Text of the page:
Why do I need a proofreader?

Regardless of how good a writer you are, when we write our own content we often see what we expect to be on the page, as opposed to actually what’s there – which means we often miss small mistakes! These mistakes can make us seem sloppy or unprofessional, as though we haven’t taken the time to make the writing accurate. That’s why it’s so important to get a second set of eyes.


Spelling errors can drastically change the meaning of a sentence. One of the trickier bits of modern technology is our occasionally misplaced trust in spell checkers. It’s very easy to type a word that’s technically not spelled incorrectly – it’s just not the word you mean to use at all. For example: ‘Fire wardens must wear their florescent vest.’ No squiggly lines – but it’s a lot more likely that fire wardens would wear fluorescent vests than ones covered in flowers!

At what stage of a project does proofreading come in?

Proofreading can come in at the end of any draft, although the more complete the project is, the better results you will get. If you give me an incomplete draft and keep working on it while I’m proofing it, it means I may have to make further changes and therefore charge extra. The quote I provide is based on a complete draft, which I will return to you expertly proofread.


What’s the difference between proofreading, copyediting and editing?

  • Proofreading involves a proofreader (like me!) taking to a document with a metaphorical fine-toothed comb. Proofreading involves reviewing a piece of writing and correcting every single spelling and grammatical error. Any typos, punctuation problems or inconsistencies with US vs. UK spellings will be picked up on and changed. Proofreading should be the very last part of the editorial process.
  • Copyediting certainly involves elements of proofreading, but the process is more extensive than that. Beyond grammar and spelling, a copyeditor will also make changes to the syntax to ensure that the content sticks to ‘good’ writing conventions. They will also track internal consistency of voice, correct formatting issues and keep an eye out for factual errors. Often I’ll do both copyediting and proofreading of a document to ensure the best results.
  • Editing involves the big picture and is less what I specialise in. The exact things an editor will do varies from person to person and document to document, but generally speaking, the job involves making changes to the document itself rather than individual components. This can involve anything from rewriting sections, to repurposing content in a different location within the document, to trimming overwrought sections of text.


What’s involved in proofreading?

Proofreading involves checking a document’s grammar and punctuation. I ensure that there is consistency throughout word usage and formatting, and I’ll adjust paragraph structure where appropriate (e.g. splitting up long paragraphs and combining ones that are too short). I don’t make judgements about the calibre of the work, and accordingly I do not adjust ‘bad’ (only incorrect) usage. For more in-depth analysis and changes, you’ll need to enlist the help of an editor.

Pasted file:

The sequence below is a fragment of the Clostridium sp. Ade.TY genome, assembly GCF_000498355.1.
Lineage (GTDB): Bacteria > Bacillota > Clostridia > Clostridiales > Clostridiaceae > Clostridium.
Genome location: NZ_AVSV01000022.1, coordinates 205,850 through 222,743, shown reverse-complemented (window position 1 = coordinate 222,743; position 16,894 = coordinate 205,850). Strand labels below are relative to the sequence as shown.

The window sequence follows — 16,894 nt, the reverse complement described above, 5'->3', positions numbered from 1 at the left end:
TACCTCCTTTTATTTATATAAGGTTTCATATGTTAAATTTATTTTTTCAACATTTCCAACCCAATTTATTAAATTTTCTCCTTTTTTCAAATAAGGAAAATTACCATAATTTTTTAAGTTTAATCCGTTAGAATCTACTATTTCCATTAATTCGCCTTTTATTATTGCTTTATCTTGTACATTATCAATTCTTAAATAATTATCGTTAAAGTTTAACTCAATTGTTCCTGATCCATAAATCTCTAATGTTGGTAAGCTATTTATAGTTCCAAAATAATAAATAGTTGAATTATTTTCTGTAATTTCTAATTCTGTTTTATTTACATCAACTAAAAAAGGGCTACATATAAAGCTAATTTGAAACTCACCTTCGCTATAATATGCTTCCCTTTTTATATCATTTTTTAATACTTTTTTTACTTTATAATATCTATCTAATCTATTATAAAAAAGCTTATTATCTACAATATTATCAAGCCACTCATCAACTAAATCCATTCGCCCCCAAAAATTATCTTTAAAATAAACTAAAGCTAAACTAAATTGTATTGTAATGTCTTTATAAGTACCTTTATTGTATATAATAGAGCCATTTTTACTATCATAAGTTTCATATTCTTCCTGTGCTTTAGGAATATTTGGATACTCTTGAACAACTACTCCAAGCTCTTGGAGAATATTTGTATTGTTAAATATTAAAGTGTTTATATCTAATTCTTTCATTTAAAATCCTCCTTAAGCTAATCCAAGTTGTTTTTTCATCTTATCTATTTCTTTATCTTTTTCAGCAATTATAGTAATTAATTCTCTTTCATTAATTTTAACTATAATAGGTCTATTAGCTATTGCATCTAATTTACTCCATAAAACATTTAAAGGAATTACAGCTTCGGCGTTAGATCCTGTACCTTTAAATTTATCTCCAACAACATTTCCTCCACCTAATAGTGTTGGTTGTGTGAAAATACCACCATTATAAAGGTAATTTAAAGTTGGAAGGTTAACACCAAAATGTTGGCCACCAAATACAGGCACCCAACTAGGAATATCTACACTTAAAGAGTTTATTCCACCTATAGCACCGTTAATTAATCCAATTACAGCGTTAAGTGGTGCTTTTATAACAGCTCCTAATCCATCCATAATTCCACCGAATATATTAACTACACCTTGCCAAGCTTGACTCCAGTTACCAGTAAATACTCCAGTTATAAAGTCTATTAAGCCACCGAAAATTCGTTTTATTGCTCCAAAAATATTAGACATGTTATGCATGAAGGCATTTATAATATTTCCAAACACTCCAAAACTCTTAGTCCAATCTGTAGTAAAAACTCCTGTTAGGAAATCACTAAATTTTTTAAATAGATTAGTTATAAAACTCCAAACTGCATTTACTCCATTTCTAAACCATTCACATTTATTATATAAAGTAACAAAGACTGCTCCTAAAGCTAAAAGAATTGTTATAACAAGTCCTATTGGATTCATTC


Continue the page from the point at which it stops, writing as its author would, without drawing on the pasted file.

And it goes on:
How do I know how much it will cost?

Before I can provide a quote, I need to know the length of the content and to see a sample – just so I can accurately let you know whether the document needs proofreading or editing. My estimates are based on 250 words per page; if there’s anything particular that you are looking for, do let me know. The more information you give me, the more accurate the quote can be!


How long does it take to get something proofread?

It depends on the project – I generally average around 24–36 pages a day (based on 250 words on a page), but I also proofread everything at least twice to ensure absolute accuracy. It will normally take me about three weeks for a 200-page book. Because I am regularly working on projects, I won’t necessarily be able to start on your project immediately but will always give you an estimated timeframe. If you have a date that you need it by, let me know and I’ll do my best to accommodate you.


What if I want to use US spelling?

That’s absolutely fine, I just need to know about it in advance! I am very used to checking content written in both UK English and US English, so as long as I know which it’s supposed to be in, I’ll make sure your writing is accurate.


Do I need to do anything after it’s been proofread?

Absolutely – although you can expect that your grammar, spelling and punctuation will be accurate once I’ve proofread it, it’s important that you still read it again before submitting it – whether to a printer, publisher or university. You may have written something a certain way for a reason that you haven’t told me about, and so it’s important to check that the text is still the way you’d like it.


I’m a student – can you check my work?

Of course! I can edit essays, dissertations, theses or projects in any area of study – I have a background in medical and legal libraries in particular, but I’m more than happy to deal with others.

Please send through your university’s guidelines so that I can be sure that I’m working within the bounds of what is allowed. Generally speaking, universities will only permit a pure proofread (fixing the spelling and grammar without any rewording) but it’s best for me to know exactly what the parameters are.


Can I get my referencing checked?

You certainly can – I’m most familiar with APA, but if you’ve used another style, it’s highly likely that I can check that too. Just make sure you mention it when you’re making an

enquiry, and I can let you know whether or not it’s a system I’m familiar with.